Once you know what is normal for your aging dog, it will be easy for you to spot any distress or changes in his breathing. The average range is around 10-30 breaths a minute, but again it varies according to breed and size. You can visually do a 15-second count of the breaths, or use a stopwatch, then multiply by 4 to get the one minute result.

Another health indicator is circulation which can be affected in aging dogs. Just as with humans, the blood must be carried efficiently around your dog's body to deliver nutrients to the tissues.

You can check out your dog's the circulation by lifting his lip and pressing a finger on the gum line above the canine tooth. When you take your finger away, count how many seconds it takes for the gum to return to its normal pink color. More than a couple of seconds is an indicator of a problem and you should talk to your vet as soon as possible.

While checking his gums, use the opportunity to look over the condition of his teeth for any signs of dental problems or excessive tartar build-up.

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Water Intake And Hydration Levels:

Water, as we know, is necessary for all life forms to exist. Observing your dog's water intake as well as checking his hydration levels can give you life saving information.

I know this first hand because this is how I came to know of my dog's diabetes. Don't hesitate to talk to your vet if you notice a sudden and significant increase in your dog's water consumption.

Here's a simple way to check for dehydration in your dog. It's often referred to as the tenting test. Just pull up some skin around your dog's neck and then release. It should fall back to normal right away if enough fluids are present.

However, if your dog is dehydrated, the skin loses its elasticity and remains in a tented position, taking longer to return to normal. Any sign of dehydration, which can be life threatening, is a solid reason to call your vet.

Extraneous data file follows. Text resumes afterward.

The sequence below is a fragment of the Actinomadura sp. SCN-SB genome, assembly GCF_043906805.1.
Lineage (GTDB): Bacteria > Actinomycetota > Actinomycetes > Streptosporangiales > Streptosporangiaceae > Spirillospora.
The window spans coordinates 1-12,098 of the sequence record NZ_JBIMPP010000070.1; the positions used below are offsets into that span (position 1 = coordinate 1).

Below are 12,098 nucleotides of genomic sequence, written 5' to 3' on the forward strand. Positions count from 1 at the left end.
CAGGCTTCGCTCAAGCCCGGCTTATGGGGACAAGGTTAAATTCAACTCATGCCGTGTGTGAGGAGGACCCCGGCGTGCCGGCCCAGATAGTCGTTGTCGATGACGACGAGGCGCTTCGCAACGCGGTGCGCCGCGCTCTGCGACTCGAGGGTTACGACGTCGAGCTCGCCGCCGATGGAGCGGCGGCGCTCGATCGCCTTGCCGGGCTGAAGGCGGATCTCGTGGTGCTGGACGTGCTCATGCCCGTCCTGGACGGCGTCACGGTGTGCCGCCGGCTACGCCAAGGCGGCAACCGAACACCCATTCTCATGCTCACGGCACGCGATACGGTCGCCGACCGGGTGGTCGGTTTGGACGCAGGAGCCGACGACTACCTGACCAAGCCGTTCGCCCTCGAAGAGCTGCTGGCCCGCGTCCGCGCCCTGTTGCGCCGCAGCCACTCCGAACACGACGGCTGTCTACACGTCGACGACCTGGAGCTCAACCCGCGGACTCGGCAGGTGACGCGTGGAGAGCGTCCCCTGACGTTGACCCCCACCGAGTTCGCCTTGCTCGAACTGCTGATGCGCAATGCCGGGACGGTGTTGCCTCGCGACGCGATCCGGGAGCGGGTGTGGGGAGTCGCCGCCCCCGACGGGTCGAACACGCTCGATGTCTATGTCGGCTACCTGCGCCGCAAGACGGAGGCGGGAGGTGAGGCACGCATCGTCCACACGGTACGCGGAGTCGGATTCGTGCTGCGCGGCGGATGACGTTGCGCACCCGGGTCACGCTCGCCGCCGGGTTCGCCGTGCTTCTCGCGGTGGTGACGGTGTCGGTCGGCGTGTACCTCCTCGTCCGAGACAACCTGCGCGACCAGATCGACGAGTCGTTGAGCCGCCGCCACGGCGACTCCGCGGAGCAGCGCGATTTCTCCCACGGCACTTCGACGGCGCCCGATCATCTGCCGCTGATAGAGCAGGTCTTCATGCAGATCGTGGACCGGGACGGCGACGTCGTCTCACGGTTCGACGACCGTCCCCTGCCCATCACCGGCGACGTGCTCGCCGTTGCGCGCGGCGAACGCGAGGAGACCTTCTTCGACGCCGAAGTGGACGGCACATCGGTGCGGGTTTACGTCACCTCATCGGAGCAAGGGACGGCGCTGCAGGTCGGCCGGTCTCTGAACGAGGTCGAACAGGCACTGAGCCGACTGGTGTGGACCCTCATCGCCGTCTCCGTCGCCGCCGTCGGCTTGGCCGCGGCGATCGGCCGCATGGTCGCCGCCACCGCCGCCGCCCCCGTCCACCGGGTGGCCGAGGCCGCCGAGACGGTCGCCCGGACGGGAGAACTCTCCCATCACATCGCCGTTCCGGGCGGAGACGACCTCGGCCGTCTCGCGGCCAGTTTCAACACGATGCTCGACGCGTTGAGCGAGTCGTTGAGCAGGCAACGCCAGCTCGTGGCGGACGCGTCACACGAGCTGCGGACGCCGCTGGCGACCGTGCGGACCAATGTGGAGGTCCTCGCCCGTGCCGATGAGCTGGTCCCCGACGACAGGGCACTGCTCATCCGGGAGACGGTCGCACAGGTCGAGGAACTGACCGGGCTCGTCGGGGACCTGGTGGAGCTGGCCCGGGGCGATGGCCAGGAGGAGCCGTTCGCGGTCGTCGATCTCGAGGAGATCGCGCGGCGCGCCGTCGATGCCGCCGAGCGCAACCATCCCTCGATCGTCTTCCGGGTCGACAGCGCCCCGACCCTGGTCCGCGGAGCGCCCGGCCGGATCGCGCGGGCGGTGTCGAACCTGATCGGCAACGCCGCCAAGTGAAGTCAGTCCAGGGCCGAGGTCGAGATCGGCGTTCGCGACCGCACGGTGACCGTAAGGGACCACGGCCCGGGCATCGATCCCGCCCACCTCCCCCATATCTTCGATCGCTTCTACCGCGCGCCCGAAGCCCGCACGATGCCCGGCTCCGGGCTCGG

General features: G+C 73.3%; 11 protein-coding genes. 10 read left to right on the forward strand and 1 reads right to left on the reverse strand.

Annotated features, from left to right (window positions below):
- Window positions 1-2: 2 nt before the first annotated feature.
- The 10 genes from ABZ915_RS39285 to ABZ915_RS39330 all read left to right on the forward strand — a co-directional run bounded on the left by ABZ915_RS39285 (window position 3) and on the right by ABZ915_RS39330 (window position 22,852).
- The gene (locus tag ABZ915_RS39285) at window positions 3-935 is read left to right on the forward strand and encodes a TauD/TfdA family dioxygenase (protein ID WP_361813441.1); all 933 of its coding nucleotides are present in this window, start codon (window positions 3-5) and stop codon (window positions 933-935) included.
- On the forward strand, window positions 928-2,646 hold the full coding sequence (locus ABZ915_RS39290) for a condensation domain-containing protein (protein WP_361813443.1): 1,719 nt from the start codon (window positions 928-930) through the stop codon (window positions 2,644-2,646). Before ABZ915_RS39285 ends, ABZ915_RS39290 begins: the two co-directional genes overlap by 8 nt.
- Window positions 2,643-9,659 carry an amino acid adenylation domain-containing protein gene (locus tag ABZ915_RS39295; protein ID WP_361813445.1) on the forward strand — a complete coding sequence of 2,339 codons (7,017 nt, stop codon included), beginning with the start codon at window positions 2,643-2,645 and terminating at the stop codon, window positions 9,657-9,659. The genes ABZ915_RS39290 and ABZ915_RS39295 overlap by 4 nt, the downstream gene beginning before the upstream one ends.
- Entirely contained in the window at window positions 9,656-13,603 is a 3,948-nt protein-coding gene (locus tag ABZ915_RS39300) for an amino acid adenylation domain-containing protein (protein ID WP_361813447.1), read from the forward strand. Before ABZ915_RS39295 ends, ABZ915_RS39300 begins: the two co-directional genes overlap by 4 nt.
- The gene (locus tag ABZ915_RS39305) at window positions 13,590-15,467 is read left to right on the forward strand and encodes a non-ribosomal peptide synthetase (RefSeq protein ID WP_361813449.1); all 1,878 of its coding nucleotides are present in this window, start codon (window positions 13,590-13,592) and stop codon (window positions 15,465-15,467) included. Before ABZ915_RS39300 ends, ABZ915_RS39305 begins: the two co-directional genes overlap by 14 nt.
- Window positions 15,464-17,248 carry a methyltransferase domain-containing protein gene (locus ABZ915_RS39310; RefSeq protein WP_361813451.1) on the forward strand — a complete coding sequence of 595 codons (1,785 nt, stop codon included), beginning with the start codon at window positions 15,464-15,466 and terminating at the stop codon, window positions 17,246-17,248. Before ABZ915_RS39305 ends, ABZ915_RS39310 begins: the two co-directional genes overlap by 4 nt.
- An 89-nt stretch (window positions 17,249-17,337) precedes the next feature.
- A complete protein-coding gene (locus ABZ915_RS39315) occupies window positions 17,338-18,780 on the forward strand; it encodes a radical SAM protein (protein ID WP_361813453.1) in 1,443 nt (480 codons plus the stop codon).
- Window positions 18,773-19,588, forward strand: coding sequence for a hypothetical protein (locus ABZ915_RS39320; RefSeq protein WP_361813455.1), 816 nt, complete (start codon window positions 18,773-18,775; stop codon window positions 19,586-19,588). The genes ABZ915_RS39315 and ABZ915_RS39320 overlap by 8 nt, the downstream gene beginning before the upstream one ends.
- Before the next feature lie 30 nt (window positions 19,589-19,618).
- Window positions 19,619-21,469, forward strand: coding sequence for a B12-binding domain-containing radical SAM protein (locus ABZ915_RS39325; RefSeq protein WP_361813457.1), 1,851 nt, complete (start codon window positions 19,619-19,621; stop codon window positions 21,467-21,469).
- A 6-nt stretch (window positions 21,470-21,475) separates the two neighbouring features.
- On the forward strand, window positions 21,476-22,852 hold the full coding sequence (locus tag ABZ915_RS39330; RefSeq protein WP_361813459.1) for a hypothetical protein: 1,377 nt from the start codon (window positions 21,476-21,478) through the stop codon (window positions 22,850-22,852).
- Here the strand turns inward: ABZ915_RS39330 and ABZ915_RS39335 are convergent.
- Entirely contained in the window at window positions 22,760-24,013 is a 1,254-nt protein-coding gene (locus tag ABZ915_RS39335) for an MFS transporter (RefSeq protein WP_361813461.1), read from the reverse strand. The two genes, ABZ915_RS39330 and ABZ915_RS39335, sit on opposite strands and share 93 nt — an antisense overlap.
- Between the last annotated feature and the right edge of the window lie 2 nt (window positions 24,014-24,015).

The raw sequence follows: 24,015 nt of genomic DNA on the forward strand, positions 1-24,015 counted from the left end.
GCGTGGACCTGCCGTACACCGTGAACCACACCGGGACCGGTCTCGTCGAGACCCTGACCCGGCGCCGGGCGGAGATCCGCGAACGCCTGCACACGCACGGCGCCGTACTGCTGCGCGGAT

Aging Dog Care - General Overview:

After you have completed these measured health stats, follow up with a hands on and visual once-over. If your dog has become used to your tender touch, he'll just think he getting some more pampering.

So run your hands over his joints, back, and belly for signs of discomfort or swelling, and check his eyes, ears and bottom for any signs of infection or parasites. Don't overlook the paws, as this is a prime location to inspect for embedded foreign matter or hidden abrasions.

And finally check your dog's breath for any difference other than the usual doggy smell. If there are no obvious dental issues, bad breath can be an indicator of other serious conditions such as diabetes or kidney problems.

Once you become very familiar with the routine indicators of your senior dog's life, including what goes in and what comes out, you will quickly notice any changes that occur.

Inevitably in older dogs, there will be some physical signs of aging. Stiff joints or arthritis are common dog health problems, but there is a lot that can be done to ease the pain of these conditions. Hearing and vision loss are also often affected and sometimes there are changes in behavior. Owners will spot these signs and be able to respond to them quickly if they implement a weekly inspection routine.

The good news is, dogs are living far longer these days thanks to incredible advances in veterinary medicine.

When I think about helping an aging dog, I think about this quote:

With compassion, there is so much we can do to make our dog's senior years comfortable and enjoyable. And, this is the greatest gift a master can give his loyal friend.

Footnote: Although this article was written with the senior dog in mind, the suggested check-ups are recommended for dogs of all ages.

Related Pages:

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› Aging Dog Care


NOTE: Information on this website is not intended to take the place of advice from a veterinarian.